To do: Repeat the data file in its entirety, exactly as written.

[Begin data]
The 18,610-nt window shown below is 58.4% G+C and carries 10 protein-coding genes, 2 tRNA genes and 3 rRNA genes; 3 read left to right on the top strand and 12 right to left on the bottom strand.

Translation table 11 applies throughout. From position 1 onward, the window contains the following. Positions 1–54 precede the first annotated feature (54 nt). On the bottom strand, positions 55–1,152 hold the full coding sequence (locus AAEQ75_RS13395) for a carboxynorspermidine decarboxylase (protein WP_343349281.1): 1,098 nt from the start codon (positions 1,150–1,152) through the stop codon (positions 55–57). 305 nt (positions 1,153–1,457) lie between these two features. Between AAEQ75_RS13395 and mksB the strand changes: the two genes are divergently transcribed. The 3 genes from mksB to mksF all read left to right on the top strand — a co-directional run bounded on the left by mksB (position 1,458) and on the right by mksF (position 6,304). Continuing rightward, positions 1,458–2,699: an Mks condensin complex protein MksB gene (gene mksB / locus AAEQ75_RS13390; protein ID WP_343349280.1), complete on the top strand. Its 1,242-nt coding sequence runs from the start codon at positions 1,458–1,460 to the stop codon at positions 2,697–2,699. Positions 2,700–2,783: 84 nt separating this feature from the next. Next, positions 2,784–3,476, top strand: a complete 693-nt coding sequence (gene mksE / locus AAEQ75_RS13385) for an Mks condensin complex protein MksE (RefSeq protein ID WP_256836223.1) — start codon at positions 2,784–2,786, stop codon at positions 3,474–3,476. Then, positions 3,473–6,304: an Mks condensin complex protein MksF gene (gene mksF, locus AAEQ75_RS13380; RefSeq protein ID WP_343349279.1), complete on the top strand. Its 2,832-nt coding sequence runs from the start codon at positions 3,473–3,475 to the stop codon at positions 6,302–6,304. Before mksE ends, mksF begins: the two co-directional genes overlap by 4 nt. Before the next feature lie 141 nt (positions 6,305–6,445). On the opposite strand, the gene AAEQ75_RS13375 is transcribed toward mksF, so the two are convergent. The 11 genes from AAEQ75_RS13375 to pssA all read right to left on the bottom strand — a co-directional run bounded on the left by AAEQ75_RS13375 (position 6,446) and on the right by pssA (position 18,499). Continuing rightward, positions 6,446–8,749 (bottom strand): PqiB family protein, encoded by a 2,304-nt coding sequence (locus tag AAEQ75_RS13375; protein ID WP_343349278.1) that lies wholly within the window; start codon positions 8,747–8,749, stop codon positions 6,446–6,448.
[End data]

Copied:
The 18,610-nt window shown below is 58.4% G+C and carries 10 protein-coding genes, 2 tRNA genes and 3 rRNA genes; 3 read left to right on the top strand and 12 right to left on the bottom strand.

Translation table 11 applies throughout. From position 1 onward, the window contains the following. Positions 1–54 precede the first annotated feature (54 nt). On the bottom strand, positions 55–1,152 hold the full coding sequence (locus AAEQ75_RS13395) for a carboxynorspermidine decarboxylase (protein WP_343349281.1): 1,098 nt from the start codon (positions 1,150–1,152) through the stop codon (positions 55–57). 305 nt (positions 1,153–1,457) lie between these two features. Between AAEQ75_RS13395 and mksB the strand changes: the two genes are divergently transcribed. The 3 genes from mksB to mksF all read left to right on the top strand — a co-directional run bounded on the left by mksB (position 1,458) and on the right by mksF (position 6,304). Continuing rightward, positions 1,458–2,699: an Mks condensin complex protein MksB gene (gene mksB / locus AAEQ75_RS13390; protein ID WP_343349280.1), complete on the top strand. Its 1,242-nt coding sequence runs from the start codon at positions 1,458–1,460 to the stop codon at positions 2,697–2,699. Positions 2,700–2,783: 84 nt separating this feature from the next. Next, positions 2,784–3,476, top strand: a complete 693-nt coding sequence (gene mksE / locus AAEQ75_RS13385) for an Mks condensin complex protein MksE (RefSeq protein ID WP_256836223.1) — start codon at positions 2,784–2,786, stop codon at positions 3,474–3,476. Then, positions 3,473–6,304: an Mks condensin complex protein MksF gene (gene mksF, locus AAEQ75_RS13380; RefSeq protein ID WP_343349279.1), complete on the top strand. Its 2,832-nt coding sequence runs from the start codon at positions 3,473–3,475 to the stop codon at positions 6,302–6,304. Before mksE ends, mksF begins: the two co-directional genes overlap by 4 nt. Before the next feature lie 141 nt (positions 6,305–6,445). On the opposite strand, the gene AAEQ75_RS13375 is transcribed toward mksF, so the two are convergent. The 11 genes from AAEQ75_RS13375 to pssA all read right to left on the bottom strand — a co-directional run bounded on the left by AAEQ75_RS13375 (position 6,446) and on the right by pssA (position 18,499). Continuing rightward, positions 6,446–8,749 (bottom strand): PqiB family protein, encoded by a 2,304-nt coding sequence (locus tag AAEQ75_RS13375; protein ID WP_343349278.1) that lies wholly within the window; start codon positions 8,747–8,749, stop codon positions 6,446–6,448.